“To me, cow longevity is the holy grail in everything we do,” says Lange. “Net herd turnover cost is an incredibly important metric and, in many cases, we’re culling animals too soon.”

Use data from herd management systems to help improve decision-making on culling, breeding, animal health and more, which can influence NHTC.

“Access to accurate activity, health and production data is essential to tackling these six areas of dairy performance excellence,” concludes Baker. “Rely on relevant and dependable data to provide timely and compelling insights into cow behavior and productivity to ensure your herd is functioning at peak performance to help your farm achieve its ROI goals.”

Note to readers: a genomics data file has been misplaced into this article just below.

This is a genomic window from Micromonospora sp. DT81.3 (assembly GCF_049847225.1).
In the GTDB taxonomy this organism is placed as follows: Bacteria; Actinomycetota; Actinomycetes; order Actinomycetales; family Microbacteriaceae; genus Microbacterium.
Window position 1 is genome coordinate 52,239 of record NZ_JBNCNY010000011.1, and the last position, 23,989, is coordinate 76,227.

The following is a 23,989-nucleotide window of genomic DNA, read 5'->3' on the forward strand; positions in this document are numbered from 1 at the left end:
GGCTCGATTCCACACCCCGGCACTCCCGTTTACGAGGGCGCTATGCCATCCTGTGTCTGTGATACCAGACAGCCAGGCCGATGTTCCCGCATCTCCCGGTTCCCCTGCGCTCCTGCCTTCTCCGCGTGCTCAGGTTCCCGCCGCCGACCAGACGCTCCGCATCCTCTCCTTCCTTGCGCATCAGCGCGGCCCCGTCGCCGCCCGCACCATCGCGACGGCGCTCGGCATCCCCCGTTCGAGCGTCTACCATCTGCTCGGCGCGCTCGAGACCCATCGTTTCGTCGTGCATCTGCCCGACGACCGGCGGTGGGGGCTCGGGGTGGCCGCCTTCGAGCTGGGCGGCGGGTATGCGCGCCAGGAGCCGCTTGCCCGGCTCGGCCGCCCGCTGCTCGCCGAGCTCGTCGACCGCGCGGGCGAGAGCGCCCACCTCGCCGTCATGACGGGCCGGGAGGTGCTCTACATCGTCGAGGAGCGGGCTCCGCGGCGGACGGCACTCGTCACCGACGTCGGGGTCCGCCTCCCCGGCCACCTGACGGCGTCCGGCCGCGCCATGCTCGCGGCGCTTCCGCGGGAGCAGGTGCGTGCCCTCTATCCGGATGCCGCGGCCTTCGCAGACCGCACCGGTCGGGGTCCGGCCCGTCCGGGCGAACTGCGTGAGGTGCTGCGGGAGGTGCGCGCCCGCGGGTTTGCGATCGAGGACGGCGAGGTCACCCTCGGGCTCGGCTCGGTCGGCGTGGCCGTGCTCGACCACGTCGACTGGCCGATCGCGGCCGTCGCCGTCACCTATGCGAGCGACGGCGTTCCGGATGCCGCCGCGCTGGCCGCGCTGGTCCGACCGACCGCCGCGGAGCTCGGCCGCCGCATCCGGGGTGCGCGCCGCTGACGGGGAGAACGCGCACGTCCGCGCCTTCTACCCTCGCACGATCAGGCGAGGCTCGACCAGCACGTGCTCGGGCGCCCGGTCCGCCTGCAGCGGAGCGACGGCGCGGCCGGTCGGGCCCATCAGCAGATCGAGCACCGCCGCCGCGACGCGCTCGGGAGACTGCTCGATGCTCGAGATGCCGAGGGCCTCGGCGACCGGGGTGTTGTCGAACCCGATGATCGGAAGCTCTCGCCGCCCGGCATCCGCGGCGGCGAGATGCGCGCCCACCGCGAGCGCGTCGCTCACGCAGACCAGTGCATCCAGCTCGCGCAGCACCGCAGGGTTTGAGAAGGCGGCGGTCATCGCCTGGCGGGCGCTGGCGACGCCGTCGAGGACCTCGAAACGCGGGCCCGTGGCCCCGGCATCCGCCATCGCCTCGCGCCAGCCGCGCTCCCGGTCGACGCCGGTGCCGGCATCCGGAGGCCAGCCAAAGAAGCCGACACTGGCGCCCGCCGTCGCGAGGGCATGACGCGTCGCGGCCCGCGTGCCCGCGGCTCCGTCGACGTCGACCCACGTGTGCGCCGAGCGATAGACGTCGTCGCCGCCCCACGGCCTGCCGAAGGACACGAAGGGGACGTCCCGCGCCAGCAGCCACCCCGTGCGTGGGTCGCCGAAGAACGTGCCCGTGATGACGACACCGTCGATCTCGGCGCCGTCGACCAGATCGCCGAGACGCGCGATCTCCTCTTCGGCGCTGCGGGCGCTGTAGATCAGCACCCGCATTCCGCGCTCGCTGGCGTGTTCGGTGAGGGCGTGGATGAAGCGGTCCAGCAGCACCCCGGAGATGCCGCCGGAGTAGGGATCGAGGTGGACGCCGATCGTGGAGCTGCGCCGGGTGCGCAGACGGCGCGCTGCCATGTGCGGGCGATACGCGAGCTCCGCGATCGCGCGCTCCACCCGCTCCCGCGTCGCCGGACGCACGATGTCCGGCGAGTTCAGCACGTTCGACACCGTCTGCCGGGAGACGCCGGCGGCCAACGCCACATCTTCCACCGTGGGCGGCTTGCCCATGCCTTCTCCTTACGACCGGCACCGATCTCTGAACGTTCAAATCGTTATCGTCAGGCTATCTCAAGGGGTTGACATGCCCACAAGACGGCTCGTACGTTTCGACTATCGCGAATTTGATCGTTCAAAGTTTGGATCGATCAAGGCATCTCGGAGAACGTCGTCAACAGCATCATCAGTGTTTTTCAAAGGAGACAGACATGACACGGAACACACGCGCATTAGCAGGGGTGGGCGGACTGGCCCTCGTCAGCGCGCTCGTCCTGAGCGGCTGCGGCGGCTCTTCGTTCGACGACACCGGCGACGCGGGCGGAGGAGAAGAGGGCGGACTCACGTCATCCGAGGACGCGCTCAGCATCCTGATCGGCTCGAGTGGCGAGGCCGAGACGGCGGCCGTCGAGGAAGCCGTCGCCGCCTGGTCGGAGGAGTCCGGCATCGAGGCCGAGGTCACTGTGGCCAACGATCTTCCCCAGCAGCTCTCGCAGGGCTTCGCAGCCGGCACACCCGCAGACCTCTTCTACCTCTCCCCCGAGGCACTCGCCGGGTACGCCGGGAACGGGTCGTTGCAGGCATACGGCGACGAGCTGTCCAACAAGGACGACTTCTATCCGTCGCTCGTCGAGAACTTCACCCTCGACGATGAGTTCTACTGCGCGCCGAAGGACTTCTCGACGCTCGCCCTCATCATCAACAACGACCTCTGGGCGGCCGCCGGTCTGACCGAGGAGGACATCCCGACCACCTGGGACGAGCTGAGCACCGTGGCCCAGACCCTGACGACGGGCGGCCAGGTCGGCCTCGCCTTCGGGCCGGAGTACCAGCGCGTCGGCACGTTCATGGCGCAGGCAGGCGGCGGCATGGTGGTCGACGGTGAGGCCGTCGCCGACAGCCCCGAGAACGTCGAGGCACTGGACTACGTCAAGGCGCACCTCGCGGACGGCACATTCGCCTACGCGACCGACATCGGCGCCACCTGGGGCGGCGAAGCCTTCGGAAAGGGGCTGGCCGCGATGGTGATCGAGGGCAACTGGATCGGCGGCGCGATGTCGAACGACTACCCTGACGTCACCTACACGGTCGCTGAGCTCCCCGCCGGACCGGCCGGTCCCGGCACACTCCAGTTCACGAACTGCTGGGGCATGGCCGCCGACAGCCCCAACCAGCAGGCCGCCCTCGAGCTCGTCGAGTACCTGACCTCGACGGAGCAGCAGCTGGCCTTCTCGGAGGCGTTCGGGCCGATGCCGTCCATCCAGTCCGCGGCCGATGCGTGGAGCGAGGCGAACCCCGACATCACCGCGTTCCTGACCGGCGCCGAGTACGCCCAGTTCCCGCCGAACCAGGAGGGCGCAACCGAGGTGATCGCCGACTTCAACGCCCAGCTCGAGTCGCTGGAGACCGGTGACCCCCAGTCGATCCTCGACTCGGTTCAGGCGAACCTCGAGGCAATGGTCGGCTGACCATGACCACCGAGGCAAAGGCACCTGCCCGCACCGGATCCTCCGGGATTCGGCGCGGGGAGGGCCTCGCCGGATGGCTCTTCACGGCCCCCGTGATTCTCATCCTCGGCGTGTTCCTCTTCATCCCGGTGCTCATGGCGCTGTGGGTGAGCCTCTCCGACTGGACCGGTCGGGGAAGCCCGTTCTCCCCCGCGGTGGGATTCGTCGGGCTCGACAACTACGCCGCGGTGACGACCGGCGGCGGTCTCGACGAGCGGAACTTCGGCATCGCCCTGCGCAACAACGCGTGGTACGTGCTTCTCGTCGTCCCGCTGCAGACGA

Visit Nedap-livestockmanagement.com to learn more about tools to help improve your farm’s return on investment.

About Nedap

Nedap develops Technology for Life. Technology that helps people become happier and more successful in their professional lives. Technology, with a sustainable impact. At Nedap Livestock Management, this means we improve life on the farm for people and animals. By helping livestock farmers to feed the growing world population in a profitable, sustainable and enjoyable way. A publicly listed company, Nedap employs more than 1,000 people globally, across 10 locations and seven business units.